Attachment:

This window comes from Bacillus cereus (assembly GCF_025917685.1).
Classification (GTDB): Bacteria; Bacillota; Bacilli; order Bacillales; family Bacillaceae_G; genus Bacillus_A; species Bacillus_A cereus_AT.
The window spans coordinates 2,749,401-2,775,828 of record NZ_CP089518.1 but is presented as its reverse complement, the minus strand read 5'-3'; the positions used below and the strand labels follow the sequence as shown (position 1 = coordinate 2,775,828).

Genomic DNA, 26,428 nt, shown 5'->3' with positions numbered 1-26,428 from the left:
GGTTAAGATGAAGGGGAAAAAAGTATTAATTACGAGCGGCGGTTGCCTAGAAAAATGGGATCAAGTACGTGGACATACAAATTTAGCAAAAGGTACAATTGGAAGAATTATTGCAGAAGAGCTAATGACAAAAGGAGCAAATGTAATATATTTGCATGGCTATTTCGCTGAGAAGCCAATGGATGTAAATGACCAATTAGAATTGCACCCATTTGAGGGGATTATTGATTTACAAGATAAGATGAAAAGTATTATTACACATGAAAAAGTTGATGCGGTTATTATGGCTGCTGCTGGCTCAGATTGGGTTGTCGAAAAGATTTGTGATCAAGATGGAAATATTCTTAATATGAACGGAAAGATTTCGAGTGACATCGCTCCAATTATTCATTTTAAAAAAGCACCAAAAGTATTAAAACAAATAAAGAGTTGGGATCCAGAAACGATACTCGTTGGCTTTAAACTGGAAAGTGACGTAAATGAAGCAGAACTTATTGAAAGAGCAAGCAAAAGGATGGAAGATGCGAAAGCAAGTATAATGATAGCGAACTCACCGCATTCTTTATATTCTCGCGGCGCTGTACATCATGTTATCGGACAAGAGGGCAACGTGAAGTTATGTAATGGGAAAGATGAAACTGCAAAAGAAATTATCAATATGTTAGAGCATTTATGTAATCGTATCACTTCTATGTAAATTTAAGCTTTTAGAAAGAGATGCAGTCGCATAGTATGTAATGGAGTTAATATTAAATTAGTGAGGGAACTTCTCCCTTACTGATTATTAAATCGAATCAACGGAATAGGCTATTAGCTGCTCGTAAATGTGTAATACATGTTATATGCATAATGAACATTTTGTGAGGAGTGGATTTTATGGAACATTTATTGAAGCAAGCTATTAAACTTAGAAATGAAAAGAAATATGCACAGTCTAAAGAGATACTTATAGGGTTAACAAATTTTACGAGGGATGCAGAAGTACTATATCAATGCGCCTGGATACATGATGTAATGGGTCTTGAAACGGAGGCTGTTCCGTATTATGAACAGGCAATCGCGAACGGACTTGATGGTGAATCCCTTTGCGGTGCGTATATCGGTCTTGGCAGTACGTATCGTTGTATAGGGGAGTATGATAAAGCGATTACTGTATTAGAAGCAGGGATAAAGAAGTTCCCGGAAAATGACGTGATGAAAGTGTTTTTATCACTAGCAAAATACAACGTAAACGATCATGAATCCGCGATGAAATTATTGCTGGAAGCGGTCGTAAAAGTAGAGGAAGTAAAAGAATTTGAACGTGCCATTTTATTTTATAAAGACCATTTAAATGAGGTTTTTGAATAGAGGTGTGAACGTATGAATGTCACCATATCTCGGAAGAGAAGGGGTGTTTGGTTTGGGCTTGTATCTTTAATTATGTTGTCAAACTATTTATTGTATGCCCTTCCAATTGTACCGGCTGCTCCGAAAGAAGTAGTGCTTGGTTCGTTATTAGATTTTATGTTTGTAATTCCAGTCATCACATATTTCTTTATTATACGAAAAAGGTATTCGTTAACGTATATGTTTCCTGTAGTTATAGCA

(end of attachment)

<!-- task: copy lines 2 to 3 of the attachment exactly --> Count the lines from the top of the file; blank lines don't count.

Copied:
Classification (GTDB): Bacteria; Bacillota; Bacilli; order Bacillales; family Bacillaceae_G; genus Bacillus_A; species Bacillus_A cereus_AT.
The window spans coordinates 2,749,401-2,775,828 of record NZ_CP089518.1 but is presented as its reverse complement, the minus strand read 5'-3'; the positions used below and the strand labels follow the sequence as shown (position 1 = coordinate 2,775,828).